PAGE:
Hubert Burda Media

The Van Cleef & Arpels Trifecta

Most aficionados recognise two particular signature flourishes of jewellery maison Van Cleef & Arpels – but there’s another of note.

There’s the enigmatic Mystery Setting technique, a patented method originating from the first few decades of the maison. The procedure allowed gemstones to be set with invisible prongs, revealing full bands of gemstones, uninterrupted by metal, to be displayed – beautifully utilised in pieces that imitated, for instance, the ripple and flow of fabric.

To be sure, other jewellers like Chaumet and Cartier also developed this skill. Yet, for the difficult task of consistently producing swathes of colour gemstones on curved surfaces, often even mimicking the flow of fabric, Van Cleef & Arpels was singularly recognised. The incredibly labour-intensive process, which utilises gold rails a fraction of a millimetre thick, meant that pieces that required Mystery Settings are still relatively rare, with only a few made each year.

Then there is the Zip necklace, which was revealed in the ‘50s. The hefty piece takes advantage of a technical feat, allowing the re-appropriation of an everyday adornment (a zipper) into a diamond and jewel-encrusted masterpiece that nonetheless retain the zipper function. The finely-crafted necklaces are thus transformable.

Cadenas watches by Van Cleef & Arpels

Cadenas watches by Van Cleef & Arpels

Another iconic creation, however, intercedes the Zip necklace and the Mystery Setting – the Cadenas timepiece.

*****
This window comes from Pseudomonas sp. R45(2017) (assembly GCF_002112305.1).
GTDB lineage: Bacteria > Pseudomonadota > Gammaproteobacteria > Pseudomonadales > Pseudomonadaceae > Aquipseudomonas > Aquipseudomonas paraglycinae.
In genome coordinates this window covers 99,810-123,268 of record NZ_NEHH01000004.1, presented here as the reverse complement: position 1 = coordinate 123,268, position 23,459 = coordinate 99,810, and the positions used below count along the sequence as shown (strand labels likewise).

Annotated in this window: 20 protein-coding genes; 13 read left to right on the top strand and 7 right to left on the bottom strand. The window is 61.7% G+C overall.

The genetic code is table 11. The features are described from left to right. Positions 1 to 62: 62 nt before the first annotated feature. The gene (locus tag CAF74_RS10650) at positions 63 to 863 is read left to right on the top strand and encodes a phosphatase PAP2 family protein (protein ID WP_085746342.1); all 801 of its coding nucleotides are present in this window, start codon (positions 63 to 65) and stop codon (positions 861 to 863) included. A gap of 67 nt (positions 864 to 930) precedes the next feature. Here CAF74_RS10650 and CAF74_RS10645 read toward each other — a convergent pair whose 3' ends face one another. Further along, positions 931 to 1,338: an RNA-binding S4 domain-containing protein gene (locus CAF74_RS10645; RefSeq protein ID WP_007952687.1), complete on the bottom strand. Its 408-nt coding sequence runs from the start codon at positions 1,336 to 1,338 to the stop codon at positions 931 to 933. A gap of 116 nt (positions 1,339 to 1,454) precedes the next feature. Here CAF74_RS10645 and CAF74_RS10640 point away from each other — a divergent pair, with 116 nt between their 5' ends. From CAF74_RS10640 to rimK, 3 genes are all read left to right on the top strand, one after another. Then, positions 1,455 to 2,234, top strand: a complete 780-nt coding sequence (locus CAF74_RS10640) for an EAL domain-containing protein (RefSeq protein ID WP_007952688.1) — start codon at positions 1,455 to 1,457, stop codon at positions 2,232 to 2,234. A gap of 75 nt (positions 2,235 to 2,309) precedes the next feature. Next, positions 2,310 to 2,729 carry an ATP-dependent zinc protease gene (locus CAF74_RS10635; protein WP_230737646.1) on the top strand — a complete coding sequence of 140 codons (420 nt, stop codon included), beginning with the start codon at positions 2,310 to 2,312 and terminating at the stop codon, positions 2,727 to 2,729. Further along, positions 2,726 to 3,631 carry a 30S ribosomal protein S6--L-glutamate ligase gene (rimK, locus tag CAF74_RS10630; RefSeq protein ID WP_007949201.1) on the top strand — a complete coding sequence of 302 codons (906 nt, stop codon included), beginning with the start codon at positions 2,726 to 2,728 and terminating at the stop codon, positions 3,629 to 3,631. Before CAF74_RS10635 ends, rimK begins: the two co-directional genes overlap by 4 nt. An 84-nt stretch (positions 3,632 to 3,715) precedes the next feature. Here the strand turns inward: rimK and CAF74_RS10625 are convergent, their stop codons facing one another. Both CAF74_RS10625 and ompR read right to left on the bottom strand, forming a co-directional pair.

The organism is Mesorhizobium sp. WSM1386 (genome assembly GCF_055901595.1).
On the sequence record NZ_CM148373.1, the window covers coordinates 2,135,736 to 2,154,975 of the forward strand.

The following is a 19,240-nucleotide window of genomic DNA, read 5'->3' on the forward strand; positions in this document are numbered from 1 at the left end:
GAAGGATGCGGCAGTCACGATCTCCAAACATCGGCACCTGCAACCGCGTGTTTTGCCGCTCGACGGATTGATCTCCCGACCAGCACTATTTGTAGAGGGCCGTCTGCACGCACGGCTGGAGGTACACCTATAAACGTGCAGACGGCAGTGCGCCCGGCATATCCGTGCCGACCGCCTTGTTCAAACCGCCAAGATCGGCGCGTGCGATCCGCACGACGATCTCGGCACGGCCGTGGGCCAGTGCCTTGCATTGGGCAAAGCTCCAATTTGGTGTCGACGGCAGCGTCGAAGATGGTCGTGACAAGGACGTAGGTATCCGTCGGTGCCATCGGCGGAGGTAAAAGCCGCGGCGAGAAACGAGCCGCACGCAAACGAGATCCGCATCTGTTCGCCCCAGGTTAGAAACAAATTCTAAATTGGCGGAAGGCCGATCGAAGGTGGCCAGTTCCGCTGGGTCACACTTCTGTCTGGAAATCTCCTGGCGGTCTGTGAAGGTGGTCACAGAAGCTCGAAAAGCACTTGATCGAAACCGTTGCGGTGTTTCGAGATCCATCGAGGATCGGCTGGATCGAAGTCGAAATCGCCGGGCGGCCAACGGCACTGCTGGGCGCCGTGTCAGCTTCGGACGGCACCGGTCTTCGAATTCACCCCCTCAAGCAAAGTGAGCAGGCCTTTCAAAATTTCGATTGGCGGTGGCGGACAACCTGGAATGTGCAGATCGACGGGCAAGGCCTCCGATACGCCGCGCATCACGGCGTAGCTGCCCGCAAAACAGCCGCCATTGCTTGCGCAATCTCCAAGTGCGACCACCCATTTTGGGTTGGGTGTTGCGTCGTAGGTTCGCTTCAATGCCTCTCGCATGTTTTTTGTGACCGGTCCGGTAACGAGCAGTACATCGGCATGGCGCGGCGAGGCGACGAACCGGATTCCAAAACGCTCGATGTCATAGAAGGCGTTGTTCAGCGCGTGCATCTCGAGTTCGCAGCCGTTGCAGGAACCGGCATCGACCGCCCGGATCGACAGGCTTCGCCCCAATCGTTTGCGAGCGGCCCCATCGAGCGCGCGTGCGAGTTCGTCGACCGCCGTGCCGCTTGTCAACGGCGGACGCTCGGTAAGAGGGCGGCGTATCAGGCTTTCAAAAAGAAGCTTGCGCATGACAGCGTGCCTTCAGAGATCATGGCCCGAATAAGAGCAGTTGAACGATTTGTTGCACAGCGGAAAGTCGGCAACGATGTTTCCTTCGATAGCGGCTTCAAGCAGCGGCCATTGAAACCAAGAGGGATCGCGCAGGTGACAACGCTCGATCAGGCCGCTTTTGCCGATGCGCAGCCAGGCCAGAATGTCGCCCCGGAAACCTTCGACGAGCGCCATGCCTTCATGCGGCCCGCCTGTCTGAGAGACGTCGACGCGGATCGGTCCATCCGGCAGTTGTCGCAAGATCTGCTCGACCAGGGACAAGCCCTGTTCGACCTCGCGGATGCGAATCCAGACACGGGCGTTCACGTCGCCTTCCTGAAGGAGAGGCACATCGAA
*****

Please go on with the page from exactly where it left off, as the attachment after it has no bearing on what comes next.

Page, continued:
As the oft-repeated story goes, the Cadenas (French for ‘padlock’) watch was born of women’s desire to be discreetly in control – in fact, of one woman’s etiquette requirements in particular: American socialite the Duchess of Windsor.

In an era where a true lady of a certain stature had no need to worry about time, and certainly, in polite company, could not be spotted checking her timepiece, the angled dial of the Cadenas watch allowed the genteel class to check the time without detection.

The daughter of one of the co-founders of the jewellery maison, Renée Puissant, and also creative director, designed the watch with the glamorous jetsetter in mind, and the first Cadenas watch was revealed in 1935.

Straps made of precious metals and exotic skins disguised the true nature of the watch; a lady could almost be forgiven for sporting the watch, as it was half jewellery anyhow. The straight lines of the case, contrasting with the rounded form of a padlock, exude a strong, feminine feel. And, of course, its simplicity, solidness and bold lines were in keeping with the era’s aesthetic.

Last year’s iterations of the Cadenas line – nine models in total – were nearly faithful reproductions of the original 1935 version, save for a few slight differences.

The first is almost invisible: for the clasp, a more secure mechanism (consisting of two tiny ceramic balls) eases the ends into place and locks the clasp tightly without causing stress to the metal pieces.

The second is warmly welcomed, especially with the trend of ever-larger women’s watches eternally growing: The size of the dial has been subtly increased, improving visibility.

The movement is quartz whereas the originals were mechanical.

Finally, the hidden side of the clasp is engraved with a discreet personalised design – as desired by its wearer.